The next threat to bees? Organized crime.

As bee numbers decline while facing increasing demand, hive thefts ravage California’s Central Valley and beyond.

 

Beekeepers are seeing larger die-offs of their supplies than in previous years. At the same time, the growing almond industry requires pollinators. Together, these forces can drive up bee prices to over $200 per hive.
This story was originally published in the Guardian and is reproduced here through the Climate Desk partnership.

Mike Potts was aware he was at risk of being a victim of crime, he just didn’t think it would happen to him. But Potts is an owner of an increasingly valuable commodity that thieves are targeting with growing sophistication in the U.S.: bees.

A booming demand for honeybees for pollination drew Potts, owner of Pottsy’s Pollination in Oregon, to load 400 hives of his bees on trucks and drive them down to California’s agricultural heartland last month. He unloaded them to a holding area just outside Yuba City and returned just a few days later to find 92 hives had been whisked away by thieves.

“I pulled in the yard and noticed that there was some stuff missing,” said Potts, who estimated the theft cost him $44,000. Police subsequently pulled over three suspicious beekeepers traveling late at night, to no avail. “I’ve heard that there had been some stealing but didn’t think it would happen to me. It’s frustrating because it’s getting harder and harder to keep bees alive. And then you transport them down and they just get taken.”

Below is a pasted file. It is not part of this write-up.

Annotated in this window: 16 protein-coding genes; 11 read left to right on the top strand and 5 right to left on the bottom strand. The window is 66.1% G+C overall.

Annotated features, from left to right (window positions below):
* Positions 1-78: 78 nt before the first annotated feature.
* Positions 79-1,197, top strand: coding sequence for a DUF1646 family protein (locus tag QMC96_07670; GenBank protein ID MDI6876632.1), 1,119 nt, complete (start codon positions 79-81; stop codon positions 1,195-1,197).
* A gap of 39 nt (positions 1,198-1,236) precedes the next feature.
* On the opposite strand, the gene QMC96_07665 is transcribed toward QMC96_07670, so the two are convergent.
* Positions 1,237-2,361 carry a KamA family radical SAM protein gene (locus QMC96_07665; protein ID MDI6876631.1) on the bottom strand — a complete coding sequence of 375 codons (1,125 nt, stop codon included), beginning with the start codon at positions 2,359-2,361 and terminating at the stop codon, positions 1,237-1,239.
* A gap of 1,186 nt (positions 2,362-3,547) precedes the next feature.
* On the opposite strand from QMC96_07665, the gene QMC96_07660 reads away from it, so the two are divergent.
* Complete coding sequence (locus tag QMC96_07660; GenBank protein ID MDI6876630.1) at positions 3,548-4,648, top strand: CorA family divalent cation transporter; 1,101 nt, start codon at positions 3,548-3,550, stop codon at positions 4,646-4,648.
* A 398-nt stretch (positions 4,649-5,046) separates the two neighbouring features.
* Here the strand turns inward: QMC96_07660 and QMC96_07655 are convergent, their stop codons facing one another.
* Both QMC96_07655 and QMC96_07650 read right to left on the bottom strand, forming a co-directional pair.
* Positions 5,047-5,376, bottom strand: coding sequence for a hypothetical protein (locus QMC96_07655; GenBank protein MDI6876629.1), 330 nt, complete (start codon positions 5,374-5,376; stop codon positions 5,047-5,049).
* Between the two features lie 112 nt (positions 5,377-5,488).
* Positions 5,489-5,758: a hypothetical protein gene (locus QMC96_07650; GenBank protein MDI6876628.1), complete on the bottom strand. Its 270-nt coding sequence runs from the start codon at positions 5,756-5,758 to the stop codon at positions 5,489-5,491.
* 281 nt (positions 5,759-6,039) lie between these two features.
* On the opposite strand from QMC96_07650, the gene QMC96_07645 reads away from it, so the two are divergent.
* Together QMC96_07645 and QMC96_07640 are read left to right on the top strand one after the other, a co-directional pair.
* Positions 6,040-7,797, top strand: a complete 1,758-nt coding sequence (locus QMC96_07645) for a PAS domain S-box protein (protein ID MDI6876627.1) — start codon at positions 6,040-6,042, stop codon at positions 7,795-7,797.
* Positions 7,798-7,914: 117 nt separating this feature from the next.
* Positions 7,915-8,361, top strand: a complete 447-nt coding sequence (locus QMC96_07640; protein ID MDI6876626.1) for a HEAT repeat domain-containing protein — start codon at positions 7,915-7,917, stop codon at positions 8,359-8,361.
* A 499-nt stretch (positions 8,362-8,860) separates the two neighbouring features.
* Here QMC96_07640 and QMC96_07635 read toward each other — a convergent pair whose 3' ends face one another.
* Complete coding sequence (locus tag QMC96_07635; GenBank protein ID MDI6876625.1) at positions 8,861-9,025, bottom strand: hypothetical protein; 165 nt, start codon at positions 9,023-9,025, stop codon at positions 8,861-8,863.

The theft is the latest in a string of beehive heists, often undertaken at the dead of night using forklifts and trucks. Hives are regularly split open or dismantled, interventions that can kill tens of thousands of the kidnapped bees. The problem has become severe enough in California that certain police officers now specialize in hive crime.

The problem has become severe enough in California that certain police officers now specialize in hive crime.

“Hive theft has always been an issue but it has definitely increased over the last eight years,” said Rowdy Freeman, a Butte county police officer who is commonly referred to as “bee theft detective”. Freeman has compiled figures showing there was an explosion in California hive thefts in 2016, with 1,695 being taken, compared with 101 in 2015. In 2017, the figure was 1,048 hives.

“The number fluctuates but it is definitely something that will continue and that will require resources and advancements in the use of technology to help prevent and deter theft.”

The center of beehive thefts is California’s Central Valley, a fertile stretch of agricultural land responsible for about a quarter of all the produce grown in the U.S. This huge output – of lettuce, grapes, lemons, apricots and more – requires pollination from far more bees that naturally live in the area.